The bottom line is Anthracite is a forgotten member of the late 80's and early 90's flower-lead charge in the masculine realm for reasons that seem just and fair to me. It's not impactful like Givenchy's last-of-the-breed Insensé (1993), but will eventually command stupid prices because it is discontinued, although neither is it something totally and unfairly over-hyped by vintage purists. Anthracite is a decent value for the fan of "pretty" fougère styles that go counter to the more focused and fit-for-fight stuff like Azzaro Pour Homme (1978), and it doesn't lay on heavy spice or lots of powder, vanilla, and tonka like a lot of mid 20th Century barbershop examples. Anthracite Pour L'Homme just stays in that original late 19th century fougère zone, playing close to the origin of the species but with less green. It's drier than most examples on this list, and actually feels like a classier presage to American Crew Classic Fragrance (2000), which gets flack from hob-nobbers for achieving the same task as many designer and niche varieties but with a pared-down note pyramid and budget. Fans of Aventus may also want to explore the DNA running through this, but Anthracite Pour L'Homme is much earthier in the dry down since it is a fougère. If you want something that goes on crisp, light, a bit sweet, then warms up to a flower garden underpinned by moss, musk, and woods, but stays dry most of it's wear time, this is about as perfect for you as could be asked. It's not going to wow anyone familiar with vintage styles, but gets a thumbs up for being steady, good for casual or work use, and niche-level elegant without being too fussy or a super-exclusive privé scent. This may change as the years roll on and supply dries up, but at the rate folks are using this forgotten and unloved Jacomo scent, that isn't going to be for a very, very long time. Anthracite also marks the end of an era for Jacomo, as the future releases would maintain bizarre packaging but also gradually become more conventional in smell through the 2000's and beyond, so there's that too.
09th June, 2018 (last edited: 03rd August, 2019)
Not a bad scent, but for me it is quite dated. The notes are daring, and overall Anthracite yells 1980's to me. I still have a chukker of this in my collection, and if I have that old man nostalgic mood, this one is a nice go-to fragrance.
30th November, 2016
Ok, I'm probably a philistine and an heretic but Anthracite Pour L'Homme is another of those fragrances that connoisseurs rave about and I'm totally tepid towards. A well done (kind of fruity) spicy fougere with no particular distinctive traces. Smells good et all but smell this blind and you won't be able to distinguish it from several other fougeres of the same era.

Meh.
02nd February, 2015
drseid Show all reviews
United States
Anthracite pour l'Homme opens with a blast of aromatic lavender spiked bracing greens supported by bitter grapefruit. An odd slightly indolic jasmine led aromatic accord comprised of florals and herbs leads off the early heart development as it melds with powdery makeup-like iris and slightly sweet supporting sandalwood rising from the base. As the composition moves though its heart the awkward florals and powder dissipate though are still detectable, with the composition turning towards an oakmoss laced mix of slightly sweet and dry woods. During the late dry-down the early florals finally vacate as relatively dry amber mixes with slightly sweet sandalwood remnants through the finish. Projection is above average and longevity average at 7-9 hours on skin.

Anthracite pour l'Homme is a bit of an enigma... The aromatic open smells incredible, with the lavender and green accord providing quite the eye opener. After the open things get a bit weird and unsettling as the composition turns just a hair indolic with a jasmine-led floral accord that smells different than anything I have encountered to date, pairing with powdery iris. The combination is definitely strange and not particularly enjoyable. This stage represents somewhat of an inflection point, as the wearer wonders if this oddity is the beginning of what amounts to overall disappointment, or a potential turn around opportunity. Luckily for the wearer the latter scenario is the case, as the powder and indolic florals tone down to a whisper as a fine sandalwood and cedar duo moves in to take control with solid oakmoss support solidifying the turnaround. The late dry-down is a bit uneventful after the roller coaster middle, but the relatively dry amber led finish is quite pleasant, coming off very smooth as it melds perfectly with the remaining natural smelling sandalwood. The bottom line is the sadly discontinued $100 per 100ml bottle on the aftermarket Anthracite pour l'Homme really challenges the senses during its early mid-section, but its aromatic open and late heart seal its place in the winner circle, earning it an "excellent" 4 stars out of 5 rating and a solid recommendation.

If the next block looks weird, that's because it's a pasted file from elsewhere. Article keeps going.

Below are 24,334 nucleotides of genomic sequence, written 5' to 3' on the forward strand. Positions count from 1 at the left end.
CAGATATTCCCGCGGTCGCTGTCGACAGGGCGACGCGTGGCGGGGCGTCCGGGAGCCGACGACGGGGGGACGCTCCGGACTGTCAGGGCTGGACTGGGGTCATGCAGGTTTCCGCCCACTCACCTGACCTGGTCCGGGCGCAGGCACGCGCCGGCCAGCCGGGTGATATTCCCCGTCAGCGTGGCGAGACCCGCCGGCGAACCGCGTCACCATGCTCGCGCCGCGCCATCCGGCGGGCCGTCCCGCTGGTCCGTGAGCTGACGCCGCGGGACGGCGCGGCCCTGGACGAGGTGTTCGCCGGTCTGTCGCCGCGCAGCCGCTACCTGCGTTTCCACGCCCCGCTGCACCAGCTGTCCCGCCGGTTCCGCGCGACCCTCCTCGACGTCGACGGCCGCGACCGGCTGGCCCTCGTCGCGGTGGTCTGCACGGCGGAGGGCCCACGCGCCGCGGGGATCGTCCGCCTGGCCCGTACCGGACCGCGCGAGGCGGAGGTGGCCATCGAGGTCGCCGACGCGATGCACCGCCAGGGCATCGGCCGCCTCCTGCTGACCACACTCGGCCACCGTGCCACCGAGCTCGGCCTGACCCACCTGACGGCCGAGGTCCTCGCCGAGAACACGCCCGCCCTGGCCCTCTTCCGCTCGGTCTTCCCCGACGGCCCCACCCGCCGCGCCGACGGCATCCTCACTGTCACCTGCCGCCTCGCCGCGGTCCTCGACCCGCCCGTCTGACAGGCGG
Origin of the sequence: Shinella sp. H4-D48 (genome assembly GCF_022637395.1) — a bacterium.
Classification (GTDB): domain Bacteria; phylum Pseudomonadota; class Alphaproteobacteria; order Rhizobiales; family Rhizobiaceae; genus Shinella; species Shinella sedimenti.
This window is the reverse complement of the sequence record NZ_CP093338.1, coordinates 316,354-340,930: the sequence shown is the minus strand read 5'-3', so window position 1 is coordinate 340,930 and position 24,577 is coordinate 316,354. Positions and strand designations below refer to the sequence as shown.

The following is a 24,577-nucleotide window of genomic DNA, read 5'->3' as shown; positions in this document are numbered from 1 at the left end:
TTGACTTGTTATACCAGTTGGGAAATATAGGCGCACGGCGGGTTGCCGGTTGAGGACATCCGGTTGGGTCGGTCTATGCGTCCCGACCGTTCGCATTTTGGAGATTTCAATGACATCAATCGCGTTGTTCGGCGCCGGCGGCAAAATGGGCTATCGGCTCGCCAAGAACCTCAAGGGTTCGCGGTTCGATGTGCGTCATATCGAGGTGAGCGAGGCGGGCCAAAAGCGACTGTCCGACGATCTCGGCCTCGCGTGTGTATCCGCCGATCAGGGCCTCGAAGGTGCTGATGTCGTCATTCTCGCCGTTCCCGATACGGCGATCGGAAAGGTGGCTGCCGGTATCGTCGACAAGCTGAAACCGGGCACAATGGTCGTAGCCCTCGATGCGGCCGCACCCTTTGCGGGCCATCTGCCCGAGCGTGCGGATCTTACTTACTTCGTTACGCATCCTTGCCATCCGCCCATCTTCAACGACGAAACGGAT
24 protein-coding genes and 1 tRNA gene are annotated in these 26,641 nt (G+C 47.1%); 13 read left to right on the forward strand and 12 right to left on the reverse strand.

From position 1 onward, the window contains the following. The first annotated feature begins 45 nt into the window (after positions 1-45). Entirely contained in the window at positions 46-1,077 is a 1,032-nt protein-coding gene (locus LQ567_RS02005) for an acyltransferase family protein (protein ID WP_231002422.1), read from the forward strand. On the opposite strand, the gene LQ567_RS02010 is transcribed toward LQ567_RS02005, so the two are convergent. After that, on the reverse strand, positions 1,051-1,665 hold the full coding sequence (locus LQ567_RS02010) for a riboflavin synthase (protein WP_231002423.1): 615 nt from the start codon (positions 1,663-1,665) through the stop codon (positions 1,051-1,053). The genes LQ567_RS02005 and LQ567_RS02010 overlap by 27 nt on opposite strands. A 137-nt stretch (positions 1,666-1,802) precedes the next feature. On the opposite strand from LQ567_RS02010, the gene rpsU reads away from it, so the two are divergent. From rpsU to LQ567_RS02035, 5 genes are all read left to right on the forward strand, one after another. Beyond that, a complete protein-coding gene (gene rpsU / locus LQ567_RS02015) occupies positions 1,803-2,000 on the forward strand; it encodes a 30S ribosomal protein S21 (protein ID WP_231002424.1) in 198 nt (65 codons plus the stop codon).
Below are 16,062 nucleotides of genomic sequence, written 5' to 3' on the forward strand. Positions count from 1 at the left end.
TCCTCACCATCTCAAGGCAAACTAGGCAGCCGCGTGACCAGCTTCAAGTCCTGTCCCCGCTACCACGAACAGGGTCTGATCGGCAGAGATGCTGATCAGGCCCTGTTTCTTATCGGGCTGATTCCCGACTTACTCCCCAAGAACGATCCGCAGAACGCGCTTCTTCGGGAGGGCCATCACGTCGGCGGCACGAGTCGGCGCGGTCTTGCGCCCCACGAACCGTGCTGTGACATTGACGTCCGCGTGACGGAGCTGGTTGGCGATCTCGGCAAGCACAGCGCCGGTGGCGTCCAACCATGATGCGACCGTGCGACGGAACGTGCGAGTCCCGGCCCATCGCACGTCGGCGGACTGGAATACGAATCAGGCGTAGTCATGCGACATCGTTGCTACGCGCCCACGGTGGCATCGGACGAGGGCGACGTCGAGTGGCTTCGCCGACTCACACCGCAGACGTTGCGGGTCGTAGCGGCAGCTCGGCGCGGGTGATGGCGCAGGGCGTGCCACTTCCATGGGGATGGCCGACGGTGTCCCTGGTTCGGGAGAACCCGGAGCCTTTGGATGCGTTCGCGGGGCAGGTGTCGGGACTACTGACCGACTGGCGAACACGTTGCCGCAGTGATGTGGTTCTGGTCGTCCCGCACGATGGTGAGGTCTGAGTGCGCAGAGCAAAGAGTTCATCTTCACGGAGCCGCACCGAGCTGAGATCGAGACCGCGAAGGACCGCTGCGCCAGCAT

28th September, 2014
Genre: Fougère

Anthracite is a sturdy, spicy fougère that opens on a flourish of lavender, herbs, and bergamot and shifts quickly to a core of clove and floral notes, grounded by sandalwood, oakmoss, and powdery amber. An accord of cloves and woody rose deep in Anthracite’s heart is vaguely anticipatory of Michel Roudnitska’s Noir Epices for Frédéric Malle, released nearly a decade later. The balance achieved between sinewy woody notes and more sumptuous floral notes like rose and ylang-ylang is remarkably well-judged, and the mossy-woody drydown is especially smooth and gratifying.

In terms of composition Anthracite is something of a relic: restrictions on oakmoss and eugenol (clove) and the current shortage of natural sandalwood leave me doubting whether it could be composed again today. Those familiar with the muscular fougères of the 1980s and early 1990s may find that Anthracite breathes some of the same atmosphere as the roughly contemporaneous Lauder for Men and Havana. Anthracite, however, is a far leaner, clearer composition, without the leather and tobacco notes that add weight to many of its contemporaries. In Anthracite’s relative spareness one can perceive faint pre-echoes of Mark Buxton’s later work for Comme des Garçons. The extreme transparency and industrial chic sensibility are not yet apparent, but Anthracite’s clarity of structure and relatively streamlined contours portend the move away from the heavier, baroque elements of 1980s masculine style. Still available online at relatively reasonable prices as of this writing, Anthracite is worth seeking out if a slimmed-down version of the traditional spicy fougère sounds appealing.

An aside: amusingly apropos of the name, the one ounce spray bottle bears a passing resemblance to a charcoal briquette, or perhaps the lumps of coal that naughty children receive in their Christmas stockings.
16th August, 2014 (last edited: 17th August, 2014)